- Woman, two teens arrested following narcotics investigation
- Former county officials charged with theft
- New Zion Baptist participates in National Back to Church Sunday Sept. 21
- Donors celebrate new school health center
- Debris cleanup underway near Fordham Dam
- Some good, some bad in Obama executive order on protecting antibiotics
- Two arrested on cannabis charges after search of detached garage on North Henrietta
- Man guilty of drug charges faces 60 years in prison
- Rockford BBB aware of ‘Microsoft’ phone scam
- Judge: Chad Grimm will remain on Illinois governor ballot
Monroe Arts Center exhibit captures beauty of Yellowstone
Online Staff Report
MONROE, Wis. — The upcoming exhibition, hosted by the Monroe Arts Center, will be “Here’s Mud In Your Eye,” displayed in the Frehner Gallery. This special exhibition presents works inspired by the amazing natural features of Yellowstone National Park.
Artists Carrie Baxter and Nick Baxter provide an intriguing comparison of the park’s hot springs, mud flats and microbial mats through the eyes of a photographer and a painter.
The exhibition opens Friday, Feb. 1. MAC is at 1315 11th St., Monroe, Wis. Call (608) 325-5700 for more details.
Yellowstone became the world’s first national park in 1872. Tucked into the northwest corner of Wyoming, this park is an unpredictable 3,472-square-mile landscape filled with geysers, hot springs and mud pots. As a natural wonder, it is one of the most awe-inspiring places of North America, and as such, artists are drawn to it. The “Here’s Mud In Your Eye” exhibition will show works that capture the unpredictable landscape of Yellowstone.
“Here’s Mud In Your Eye,” will present the photography and paintings by two northern Illinois artists, Nick and Carrie Baxter. The show will display a collection of artwork inspired by the natural scenery of Yellowstone National Park, observed by both Nick and Carrie during their visits to the park in 2010 and 2012.
The microbial mats and other surface textures surrounding the Yellowstone geysers and hot springs are decorated with colors and patterns, formed as a result of various types of earth and rock deposits, as well as growth of unique microbes and bacteria that are continually washed over by erupting waters. The multitudes of colors, particularly noticeable in and around hot springs, are caused by different types of microbes and bacteria that thrive in various levels of extreme temperatures. These naturally occurring abstracts are the inspiration for the works presented in the exhibition.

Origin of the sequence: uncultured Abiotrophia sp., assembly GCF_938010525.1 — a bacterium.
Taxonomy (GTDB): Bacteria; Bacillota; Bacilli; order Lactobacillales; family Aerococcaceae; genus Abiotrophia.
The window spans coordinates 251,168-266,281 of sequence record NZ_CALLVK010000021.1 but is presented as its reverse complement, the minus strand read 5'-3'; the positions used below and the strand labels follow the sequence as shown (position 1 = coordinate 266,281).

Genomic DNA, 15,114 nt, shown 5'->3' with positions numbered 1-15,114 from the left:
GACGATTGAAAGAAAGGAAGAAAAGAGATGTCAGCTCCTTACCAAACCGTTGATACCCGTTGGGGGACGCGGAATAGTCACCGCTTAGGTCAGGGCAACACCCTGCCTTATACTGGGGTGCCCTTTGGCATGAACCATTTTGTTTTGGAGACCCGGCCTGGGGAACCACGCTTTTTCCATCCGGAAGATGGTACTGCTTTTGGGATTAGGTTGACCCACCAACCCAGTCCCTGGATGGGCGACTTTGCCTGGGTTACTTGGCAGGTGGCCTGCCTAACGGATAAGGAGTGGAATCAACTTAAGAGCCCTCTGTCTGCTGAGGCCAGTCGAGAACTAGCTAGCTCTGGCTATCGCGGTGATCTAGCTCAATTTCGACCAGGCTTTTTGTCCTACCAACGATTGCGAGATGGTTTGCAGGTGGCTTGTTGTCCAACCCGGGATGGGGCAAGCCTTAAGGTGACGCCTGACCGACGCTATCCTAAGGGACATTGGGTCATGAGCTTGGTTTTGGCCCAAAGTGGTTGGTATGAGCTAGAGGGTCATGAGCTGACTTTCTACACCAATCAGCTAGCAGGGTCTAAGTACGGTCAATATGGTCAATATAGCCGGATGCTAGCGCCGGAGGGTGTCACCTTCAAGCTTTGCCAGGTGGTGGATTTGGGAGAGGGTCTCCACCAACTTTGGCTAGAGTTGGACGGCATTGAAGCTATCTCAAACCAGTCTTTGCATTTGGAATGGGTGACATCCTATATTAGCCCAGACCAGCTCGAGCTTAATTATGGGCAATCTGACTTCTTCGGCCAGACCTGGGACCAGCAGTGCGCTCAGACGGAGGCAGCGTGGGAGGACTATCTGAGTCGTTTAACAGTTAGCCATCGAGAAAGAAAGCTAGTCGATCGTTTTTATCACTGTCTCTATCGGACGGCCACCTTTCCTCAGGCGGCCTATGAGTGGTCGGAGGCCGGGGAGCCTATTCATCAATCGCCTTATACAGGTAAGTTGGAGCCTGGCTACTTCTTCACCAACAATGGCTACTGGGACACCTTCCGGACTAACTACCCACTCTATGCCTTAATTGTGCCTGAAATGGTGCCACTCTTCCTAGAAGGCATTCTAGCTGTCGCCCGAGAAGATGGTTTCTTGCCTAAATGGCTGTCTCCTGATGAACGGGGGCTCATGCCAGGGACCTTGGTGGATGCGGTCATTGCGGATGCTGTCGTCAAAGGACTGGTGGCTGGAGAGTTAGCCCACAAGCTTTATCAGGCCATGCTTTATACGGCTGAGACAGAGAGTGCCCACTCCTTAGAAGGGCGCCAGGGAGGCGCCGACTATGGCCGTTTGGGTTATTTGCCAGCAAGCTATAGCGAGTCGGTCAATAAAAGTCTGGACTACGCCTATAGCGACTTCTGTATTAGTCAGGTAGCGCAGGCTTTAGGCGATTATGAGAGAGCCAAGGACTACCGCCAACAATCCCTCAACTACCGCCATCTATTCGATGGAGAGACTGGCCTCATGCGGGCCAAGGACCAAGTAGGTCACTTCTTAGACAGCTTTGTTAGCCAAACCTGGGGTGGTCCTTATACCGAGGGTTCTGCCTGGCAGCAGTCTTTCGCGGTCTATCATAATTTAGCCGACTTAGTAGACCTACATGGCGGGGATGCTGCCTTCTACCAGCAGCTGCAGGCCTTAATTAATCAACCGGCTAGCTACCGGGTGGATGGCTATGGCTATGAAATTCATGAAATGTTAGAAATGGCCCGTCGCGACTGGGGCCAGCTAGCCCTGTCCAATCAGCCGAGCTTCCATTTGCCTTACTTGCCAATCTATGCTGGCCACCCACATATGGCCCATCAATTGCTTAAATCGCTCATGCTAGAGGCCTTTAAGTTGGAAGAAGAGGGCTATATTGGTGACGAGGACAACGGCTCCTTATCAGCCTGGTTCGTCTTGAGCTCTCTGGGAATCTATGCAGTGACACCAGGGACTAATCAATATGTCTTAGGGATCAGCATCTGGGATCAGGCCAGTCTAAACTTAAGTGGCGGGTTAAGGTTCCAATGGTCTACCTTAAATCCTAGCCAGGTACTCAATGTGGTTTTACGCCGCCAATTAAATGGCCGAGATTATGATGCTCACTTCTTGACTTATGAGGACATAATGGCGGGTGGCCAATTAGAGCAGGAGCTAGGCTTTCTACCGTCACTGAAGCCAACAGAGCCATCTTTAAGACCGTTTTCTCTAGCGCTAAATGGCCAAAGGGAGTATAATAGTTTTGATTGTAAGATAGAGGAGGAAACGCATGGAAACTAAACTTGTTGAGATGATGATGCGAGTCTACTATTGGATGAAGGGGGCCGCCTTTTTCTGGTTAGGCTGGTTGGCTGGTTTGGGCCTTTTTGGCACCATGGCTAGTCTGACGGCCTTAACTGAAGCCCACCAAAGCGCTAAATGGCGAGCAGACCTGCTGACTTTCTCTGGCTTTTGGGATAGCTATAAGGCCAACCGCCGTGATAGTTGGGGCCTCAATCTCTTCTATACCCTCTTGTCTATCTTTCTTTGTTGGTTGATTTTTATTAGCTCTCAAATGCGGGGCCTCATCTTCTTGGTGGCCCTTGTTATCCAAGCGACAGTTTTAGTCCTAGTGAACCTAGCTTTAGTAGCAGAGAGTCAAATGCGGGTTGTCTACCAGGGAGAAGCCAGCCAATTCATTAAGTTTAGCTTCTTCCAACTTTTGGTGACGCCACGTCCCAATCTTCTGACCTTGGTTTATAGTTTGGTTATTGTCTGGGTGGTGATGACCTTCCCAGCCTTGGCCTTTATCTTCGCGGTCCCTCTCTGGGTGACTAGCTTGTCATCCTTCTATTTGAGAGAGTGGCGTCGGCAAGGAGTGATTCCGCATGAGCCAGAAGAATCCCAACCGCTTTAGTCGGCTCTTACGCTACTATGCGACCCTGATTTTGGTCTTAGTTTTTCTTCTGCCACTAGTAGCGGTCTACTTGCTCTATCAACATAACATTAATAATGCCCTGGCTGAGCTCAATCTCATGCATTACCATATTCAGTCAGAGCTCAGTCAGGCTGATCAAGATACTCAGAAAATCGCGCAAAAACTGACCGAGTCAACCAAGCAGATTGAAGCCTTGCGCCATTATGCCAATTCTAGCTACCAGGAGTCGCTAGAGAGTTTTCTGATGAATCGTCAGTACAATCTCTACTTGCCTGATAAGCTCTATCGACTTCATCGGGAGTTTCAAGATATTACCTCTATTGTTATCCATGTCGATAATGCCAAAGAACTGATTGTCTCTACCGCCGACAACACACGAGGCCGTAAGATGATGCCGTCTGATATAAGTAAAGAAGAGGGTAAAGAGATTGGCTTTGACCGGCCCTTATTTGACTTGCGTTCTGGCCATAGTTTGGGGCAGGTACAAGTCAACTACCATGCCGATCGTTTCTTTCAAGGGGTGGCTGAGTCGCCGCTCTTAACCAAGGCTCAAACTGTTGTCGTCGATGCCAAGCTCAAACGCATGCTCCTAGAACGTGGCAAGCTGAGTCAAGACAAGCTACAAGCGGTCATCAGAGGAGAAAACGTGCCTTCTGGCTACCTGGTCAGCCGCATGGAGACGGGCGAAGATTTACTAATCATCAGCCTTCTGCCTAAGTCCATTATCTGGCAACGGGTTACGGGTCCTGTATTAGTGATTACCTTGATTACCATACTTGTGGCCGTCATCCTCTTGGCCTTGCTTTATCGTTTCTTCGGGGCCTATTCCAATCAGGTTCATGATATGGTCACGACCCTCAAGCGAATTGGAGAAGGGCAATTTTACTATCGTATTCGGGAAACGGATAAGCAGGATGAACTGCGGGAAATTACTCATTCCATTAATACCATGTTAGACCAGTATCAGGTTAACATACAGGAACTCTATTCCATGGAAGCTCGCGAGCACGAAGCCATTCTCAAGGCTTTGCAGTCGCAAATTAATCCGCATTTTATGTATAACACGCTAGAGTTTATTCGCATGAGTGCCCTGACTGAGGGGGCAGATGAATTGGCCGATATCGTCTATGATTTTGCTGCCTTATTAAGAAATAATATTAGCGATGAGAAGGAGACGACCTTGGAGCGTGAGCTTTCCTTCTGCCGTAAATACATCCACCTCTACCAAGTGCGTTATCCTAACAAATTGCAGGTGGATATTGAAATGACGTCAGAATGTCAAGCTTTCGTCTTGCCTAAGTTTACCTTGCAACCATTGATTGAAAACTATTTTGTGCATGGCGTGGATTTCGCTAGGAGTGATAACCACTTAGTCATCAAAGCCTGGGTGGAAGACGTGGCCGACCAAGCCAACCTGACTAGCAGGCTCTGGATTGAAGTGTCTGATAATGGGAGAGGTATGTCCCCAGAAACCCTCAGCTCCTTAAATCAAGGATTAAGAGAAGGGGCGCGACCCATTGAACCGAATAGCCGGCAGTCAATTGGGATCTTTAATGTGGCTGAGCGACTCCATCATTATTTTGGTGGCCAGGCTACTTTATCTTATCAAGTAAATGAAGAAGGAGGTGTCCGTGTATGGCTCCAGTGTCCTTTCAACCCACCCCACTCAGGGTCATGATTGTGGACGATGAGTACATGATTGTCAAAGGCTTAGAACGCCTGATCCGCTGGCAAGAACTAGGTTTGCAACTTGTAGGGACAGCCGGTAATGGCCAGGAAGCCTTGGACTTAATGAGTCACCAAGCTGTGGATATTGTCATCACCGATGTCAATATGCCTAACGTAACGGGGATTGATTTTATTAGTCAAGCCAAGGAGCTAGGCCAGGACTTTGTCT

Nick Baxter’s photographs preserve the feel of movement on the surface of Yellowstone. Far from traditional landscapes, these photographs present the flow and rhythm of the ever-changing scenery within the park. Each photo holds a glimpse of the real-life vibrant colors of the life inside the hot springs and bacterial mats.
Carries Baxter’s paintings are inspired by the variety of surface textures observed while touring the park. Her paintings use a mixture of modeling paste and various grades of mortar pastes to build the surface and textures of each composition. The organic forms are then covered with layers of color to create the natural effects, produced over time, by the geysers and hot springs. Her technique of layering paint mimics the natural process that forms, and produces the unusual patterns and gradual growth of the microbial mats.
Together, the two mediums of photography and painting interact with one another to grasp the feeling, vision and even the emotion of Yellowstone National Park. The photographs act as glimpses into the sights of the park, while the paintings provide artist-inspired translations of the emotions produced by the landscape.
Posted Jan. 30, 2013